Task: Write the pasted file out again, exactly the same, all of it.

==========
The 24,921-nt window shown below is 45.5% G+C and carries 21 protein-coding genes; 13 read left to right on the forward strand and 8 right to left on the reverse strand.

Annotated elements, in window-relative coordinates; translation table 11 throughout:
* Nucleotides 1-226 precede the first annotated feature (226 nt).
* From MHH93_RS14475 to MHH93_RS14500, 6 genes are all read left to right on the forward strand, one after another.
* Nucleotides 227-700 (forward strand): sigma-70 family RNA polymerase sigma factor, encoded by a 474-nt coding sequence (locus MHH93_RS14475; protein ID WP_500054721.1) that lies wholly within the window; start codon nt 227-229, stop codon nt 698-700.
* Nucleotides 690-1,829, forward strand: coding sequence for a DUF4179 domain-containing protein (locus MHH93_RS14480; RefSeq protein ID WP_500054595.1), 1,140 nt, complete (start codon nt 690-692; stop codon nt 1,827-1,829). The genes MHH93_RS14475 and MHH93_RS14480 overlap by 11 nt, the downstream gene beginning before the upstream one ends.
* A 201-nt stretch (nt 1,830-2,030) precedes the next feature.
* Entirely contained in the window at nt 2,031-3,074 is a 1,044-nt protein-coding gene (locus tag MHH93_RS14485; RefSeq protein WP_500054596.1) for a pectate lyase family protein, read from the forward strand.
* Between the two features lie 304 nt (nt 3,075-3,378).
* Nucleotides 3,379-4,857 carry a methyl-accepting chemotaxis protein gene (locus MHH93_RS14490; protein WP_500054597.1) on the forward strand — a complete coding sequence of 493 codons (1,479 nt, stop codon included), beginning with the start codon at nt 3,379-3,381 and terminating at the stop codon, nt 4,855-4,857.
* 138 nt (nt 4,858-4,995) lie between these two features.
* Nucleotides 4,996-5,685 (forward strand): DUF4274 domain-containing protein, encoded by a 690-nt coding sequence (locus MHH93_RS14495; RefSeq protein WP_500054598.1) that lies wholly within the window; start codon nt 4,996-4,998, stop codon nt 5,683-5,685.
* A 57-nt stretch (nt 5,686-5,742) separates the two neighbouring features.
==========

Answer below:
The 24,921-nt window shown below is 45.5% G+C and carries 21 protein-coding genes; 13 read left to right on the forward strand and 8 right to left on the reverse strand.

Annotated elements, in window-relative coordinates; translation table 11 throughout:
* Nucleotides 1-226 precede the first annotated feature (226 nt).
* From MHH93_RS14475 to MHH93_RS14500, 6 genes are all read left to right on the forward strand, one after another.
* Nucleotides 227-700 (forward strand): sigma-70 family RNA polymerase sigma factor, encoded by a 474-nt coding sequence (locus MHH93_RS14475; protein ID WP_500054721.1) that lies wholly within the window; start codon nt 227-229, stop codon nt 698-700.
* Nucleotides 690-1,829, forward strand: coding sequence for a DUF4179 domain-containing protein (locus MHH93_RS14480; RefSeq protein ID WP_500054595.1), 1,140 nt, complete (start codon nt 690-692; stop codon nt 1,827-1,829). The genes MHH93_RS14475 and MHH93_RS14480 overlap by 11 nt, the downstream gene beginning before the upstream one ends.
* A 201-nt stretch (nt 1,830-2,030) precedes the next feature.
* Entirely contained in the window at nt 2,031-3,074 is a 1,044-nt protein-coding gene (locus tag MHH93_RS14485; RefSeq protein WP_500054596.1) for a pectate lyase family protein, read from the forward strand.
* Between the two features lie 304 nt (nt 3,075-3,378).
* Nucleotides 3,379-4,857 carry a methyl-accepting chemotaxis protein gene (locus MHH93_RS14490; protein WP_500054597.1) on the forward strand — a complete coding sequence of 493 codons (1,479 nt, stop codon included), beginning with the start codon at nt 3,379-3,381 and terminating at the stop codon, nt 4,855-4,857.
* 138 nt (nt 4,858-4,995) lie between these two features.
* Nucleotides 4,996-5,685 (forward strand): DUF4274 domain-containing protein, encoded by a 690-nt coding sequence (locus MHH93_RS14495; RefSeq protein WP_500054598.1) that lies wholly within the window; start codon nt 4,996-4,998, stop codon nt 5,683-5,685.
* A 57-nt stretch (nt 5,686-5,742) separates the two neighbouring features.